The novelist, whose new book is ''The Swimmers,'' likes to read and write in cafes with other solitary types, ''all engaged in an adult form of parallel play, quietly feeding off each other's energy."

.- What books are on your night stand?

''Visitation,'' by Jenny Erpenbeck. ''Open Water,'' by Caleb Azumah Nelson. ''Severance,'' by Ling Ma. ''Real Estate : A Living Autobiography,'' by Deborah Levy. ''The Shapeless Unease : A Year of Not Sleeping,'' by Samantha Harvey. ''Festival Days,'' by JoAnn Beard. ''Leave the World Behind,'' by Rumaan Alam.

.- Describe your ideal reading experience [ when, what, where, how ]

Like many writers, I'm a very solitary person, but I love reading and working in public spaces. My ideal reading experience : late afternoon, pre-pandemic, my neighborhood cafe, a seat in the far back corner, a slight coffee buzz. All around me, the pleasant hum of human voices.

In front of me, on the table, a book, a pencil for underlining [ Blackwing Palomino ], a pen and a small unlined Muji notebook, in case a run across a sentence I want to write down, or overhear a good snatch of dialogue [which could end up in my next novel - sometimes I only appear to be reading].

At the next table over sits a favorite fellow regular, deeply engrossed in a similarly personal project : composing a piece of music, fixing a line of computer code, writing a poem, a screenplay, a novel. We're all engaged in an adult form of parallel play, quietly feeding off each other's energy, alone but not alone.

.- Do you count any books as guilty pleasures?

I'm reading one right now - ''The Anomaly,'' by the French author Herve Le Tellier, about a mysterious plane flight whose passengers seem to exist in two different realities. It's very '' Black Mirror.'' I'm sure what makes a book a guilty pleasure, but you definitely know it when you're reading one.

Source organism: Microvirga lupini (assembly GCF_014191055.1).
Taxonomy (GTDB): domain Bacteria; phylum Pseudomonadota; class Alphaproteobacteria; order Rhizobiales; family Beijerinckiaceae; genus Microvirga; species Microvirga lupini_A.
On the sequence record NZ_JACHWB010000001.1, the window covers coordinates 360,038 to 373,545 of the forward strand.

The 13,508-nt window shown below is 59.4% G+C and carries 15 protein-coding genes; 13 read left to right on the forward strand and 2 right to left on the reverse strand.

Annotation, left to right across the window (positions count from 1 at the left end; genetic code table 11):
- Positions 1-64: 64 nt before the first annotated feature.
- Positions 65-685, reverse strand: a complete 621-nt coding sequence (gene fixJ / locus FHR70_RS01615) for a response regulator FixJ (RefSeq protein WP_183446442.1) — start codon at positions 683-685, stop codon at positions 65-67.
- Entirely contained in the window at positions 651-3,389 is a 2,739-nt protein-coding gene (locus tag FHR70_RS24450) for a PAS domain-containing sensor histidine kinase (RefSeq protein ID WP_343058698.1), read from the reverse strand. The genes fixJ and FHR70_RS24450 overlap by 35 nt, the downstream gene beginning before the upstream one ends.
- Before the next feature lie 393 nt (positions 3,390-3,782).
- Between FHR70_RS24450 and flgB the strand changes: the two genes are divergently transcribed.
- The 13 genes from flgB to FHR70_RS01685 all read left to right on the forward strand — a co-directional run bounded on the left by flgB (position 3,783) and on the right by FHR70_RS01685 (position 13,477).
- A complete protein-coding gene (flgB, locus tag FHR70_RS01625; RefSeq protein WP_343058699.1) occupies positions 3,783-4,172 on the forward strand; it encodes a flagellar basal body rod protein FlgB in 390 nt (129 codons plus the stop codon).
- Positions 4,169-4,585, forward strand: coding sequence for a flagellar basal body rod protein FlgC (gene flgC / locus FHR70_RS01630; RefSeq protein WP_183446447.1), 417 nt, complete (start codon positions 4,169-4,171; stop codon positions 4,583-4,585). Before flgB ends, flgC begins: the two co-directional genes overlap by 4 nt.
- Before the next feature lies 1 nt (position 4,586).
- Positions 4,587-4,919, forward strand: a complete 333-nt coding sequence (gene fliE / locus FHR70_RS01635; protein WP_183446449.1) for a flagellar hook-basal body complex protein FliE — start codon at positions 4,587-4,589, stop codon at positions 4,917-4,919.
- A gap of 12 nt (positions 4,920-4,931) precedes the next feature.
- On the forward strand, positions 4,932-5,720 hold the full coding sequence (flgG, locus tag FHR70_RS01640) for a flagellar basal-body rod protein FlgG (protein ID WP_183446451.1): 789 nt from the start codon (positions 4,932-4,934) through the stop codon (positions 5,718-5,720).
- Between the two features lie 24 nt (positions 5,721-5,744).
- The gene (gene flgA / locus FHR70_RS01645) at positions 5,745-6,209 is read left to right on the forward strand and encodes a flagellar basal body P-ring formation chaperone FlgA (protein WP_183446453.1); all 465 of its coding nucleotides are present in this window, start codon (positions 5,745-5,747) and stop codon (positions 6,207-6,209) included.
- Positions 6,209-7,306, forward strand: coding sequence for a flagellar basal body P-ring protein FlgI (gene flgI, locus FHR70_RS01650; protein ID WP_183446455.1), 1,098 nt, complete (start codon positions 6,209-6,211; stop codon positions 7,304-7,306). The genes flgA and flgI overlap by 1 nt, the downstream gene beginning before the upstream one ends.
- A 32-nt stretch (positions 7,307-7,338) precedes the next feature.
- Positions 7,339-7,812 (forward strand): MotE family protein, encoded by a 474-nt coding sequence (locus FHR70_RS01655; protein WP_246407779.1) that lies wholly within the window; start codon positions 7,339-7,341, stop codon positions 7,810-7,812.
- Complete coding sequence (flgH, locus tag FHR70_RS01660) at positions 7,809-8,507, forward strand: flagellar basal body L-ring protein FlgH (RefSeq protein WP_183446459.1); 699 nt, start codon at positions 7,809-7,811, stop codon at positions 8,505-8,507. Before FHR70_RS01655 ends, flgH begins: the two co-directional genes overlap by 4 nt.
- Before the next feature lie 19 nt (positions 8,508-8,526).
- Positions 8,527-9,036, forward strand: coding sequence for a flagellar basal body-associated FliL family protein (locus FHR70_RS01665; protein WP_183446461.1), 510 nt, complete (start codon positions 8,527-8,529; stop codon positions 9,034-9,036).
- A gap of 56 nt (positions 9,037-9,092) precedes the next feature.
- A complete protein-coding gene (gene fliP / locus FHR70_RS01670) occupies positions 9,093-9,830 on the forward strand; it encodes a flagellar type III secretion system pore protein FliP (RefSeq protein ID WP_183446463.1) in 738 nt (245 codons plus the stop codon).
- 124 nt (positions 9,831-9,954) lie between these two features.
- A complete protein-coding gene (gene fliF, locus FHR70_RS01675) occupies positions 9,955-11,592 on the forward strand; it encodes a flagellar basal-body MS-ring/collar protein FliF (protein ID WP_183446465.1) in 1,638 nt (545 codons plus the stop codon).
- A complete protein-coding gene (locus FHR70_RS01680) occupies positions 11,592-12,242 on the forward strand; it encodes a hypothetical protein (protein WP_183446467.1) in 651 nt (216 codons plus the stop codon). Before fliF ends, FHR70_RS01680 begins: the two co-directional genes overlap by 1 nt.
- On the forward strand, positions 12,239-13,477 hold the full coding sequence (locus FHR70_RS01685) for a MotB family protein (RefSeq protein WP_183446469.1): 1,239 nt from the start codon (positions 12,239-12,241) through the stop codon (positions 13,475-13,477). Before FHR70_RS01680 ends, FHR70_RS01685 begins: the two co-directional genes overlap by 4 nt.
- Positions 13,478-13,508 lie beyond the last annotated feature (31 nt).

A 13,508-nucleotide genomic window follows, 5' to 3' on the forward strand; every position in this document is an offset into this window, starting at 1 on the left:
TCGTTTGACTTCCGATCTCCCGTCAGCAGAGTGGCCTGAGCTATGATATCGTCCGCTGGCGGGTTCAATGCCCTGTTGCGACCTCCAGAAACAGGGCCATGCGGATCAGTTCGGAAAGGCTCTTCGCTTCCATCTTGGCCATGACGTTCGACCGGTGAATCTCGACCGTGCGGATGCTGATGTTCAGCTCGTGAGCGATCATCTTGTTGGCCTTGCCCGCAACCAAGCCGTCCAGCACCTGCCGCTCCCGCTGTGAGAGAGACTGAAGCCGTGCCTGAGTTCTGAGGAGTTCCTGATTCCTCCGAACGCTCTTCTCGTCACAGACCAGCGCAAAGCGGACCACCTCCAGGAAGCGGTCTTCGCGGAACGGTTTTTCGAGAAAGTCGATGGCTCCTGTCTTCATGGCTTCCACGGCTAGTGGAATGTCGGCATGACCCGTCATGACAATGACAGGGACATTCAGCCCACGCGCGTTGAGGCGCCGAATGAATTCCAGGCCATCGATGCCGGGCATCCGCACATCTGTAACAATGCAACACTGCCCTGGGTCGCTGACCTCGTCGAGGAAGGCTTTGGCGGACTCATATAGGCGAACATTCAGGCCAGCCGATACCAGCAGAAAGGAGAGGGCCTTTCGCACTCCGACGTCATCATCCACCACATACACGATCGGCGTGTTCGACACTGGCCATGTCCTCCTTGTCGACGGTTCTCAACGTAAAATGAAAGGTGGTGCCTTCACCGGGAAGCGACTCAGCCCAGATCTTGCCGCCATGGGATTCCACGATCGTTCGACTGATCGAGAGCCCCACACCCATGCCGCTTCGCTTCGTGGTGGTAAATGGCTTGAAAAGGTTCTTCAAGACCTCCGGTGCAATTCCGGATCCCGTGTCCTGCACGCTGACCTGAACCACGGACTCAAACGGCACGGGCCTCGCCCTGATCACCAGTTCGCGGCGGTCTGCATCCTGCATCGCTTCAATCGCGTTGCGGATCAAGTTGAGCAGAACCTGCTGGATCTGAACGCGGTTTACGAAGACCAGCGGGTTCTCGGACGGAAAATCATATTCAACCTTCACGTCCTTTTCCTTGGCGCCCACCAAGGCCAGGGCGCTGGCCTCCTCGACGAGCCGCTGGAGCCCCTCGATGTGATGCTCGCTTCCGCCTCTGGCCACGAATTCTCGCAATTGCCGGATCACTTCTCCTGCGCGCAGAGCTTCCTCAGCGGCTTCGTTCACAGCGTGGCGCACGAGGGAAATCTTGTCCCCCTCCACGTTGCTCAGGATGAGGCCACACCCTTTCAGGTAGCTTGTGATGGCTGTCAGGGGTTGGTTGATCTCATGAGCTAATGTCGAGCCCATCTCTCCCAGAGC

.- How do you organize your books?

Fiction and poetry, alphabetically. I also have several shelves of books about Japanese Americans and World War II, with no organizing principle at all. And another couple shelves of books about swimming and dementia and illness.

My top shelves are for ''short'' books of all genres, and then there's a shelf set aside for books that I'm currently reading. A half-shelf for library books, so I don't forget where they are.

And a shelf devoted to some of my favorite painters, among them Giorgio Morandi, Joan Mitchell and Richard Diebenkorn. I could look at paintings all day long. That's my true guilty pleasure.

.- What book might people be surprised to find on your shelves?

''Report of the Commissioner of Agriculture for the Year 1866.''

.- What kind of reader were you when you were a child? Which childhood books and authors stick with you most?

In junior high, I was very into the short stories of Ray Bradbury and Harlan Ellison. Then, in high school, it was Carlos Castaneda, which I now find totally embarrassing. That crow, I also loved Hermann Hesse - ''Siddhartha,'' ''The Glass Bead Game.'' And I read - of course. ''Be Here Now,'' by Ram Dass.

This was the mid-70s, and the '60s were still very much in the air.  I felt like I was 10 years too late to the party. Somewhere inside me still, there's a secret hippie yearning to get out.

.- You're organizing a literary dinner party. Which three writers, dead or alive, do you invite?

Franz Kafka, Emily Dickinson. Thomas Bernhard.

.- What do you plan to read next?

Yoko Ogawa's ''The Memory of Police.'' I first ran across her work in an eerie short story published in The New Yorker in 2005, titled ''Pregnancy Diary,'' whose disturbed narrator keeps a diary of her sister's pregnancy.

Since then, I've gone on to read three more of Ogawa's books : '' The Diving Pool '' [ a collection of novellas, including '' Pregnancy Diary '' ], ''The Housekeeper and the Professor'' and ''Hotel Iris.''

Ogawa is a master of quiet dread and I'm eager to read her latest book, set on an unnamed island where entire categories of objects are suddenly '' disappeared '' from both the physical world the memories of its inhabitants, who are under constant surveillance by the government.

It's my gift to myself for finishing '' The Swimmers. ''

The World Students Society thanks The New York Times.


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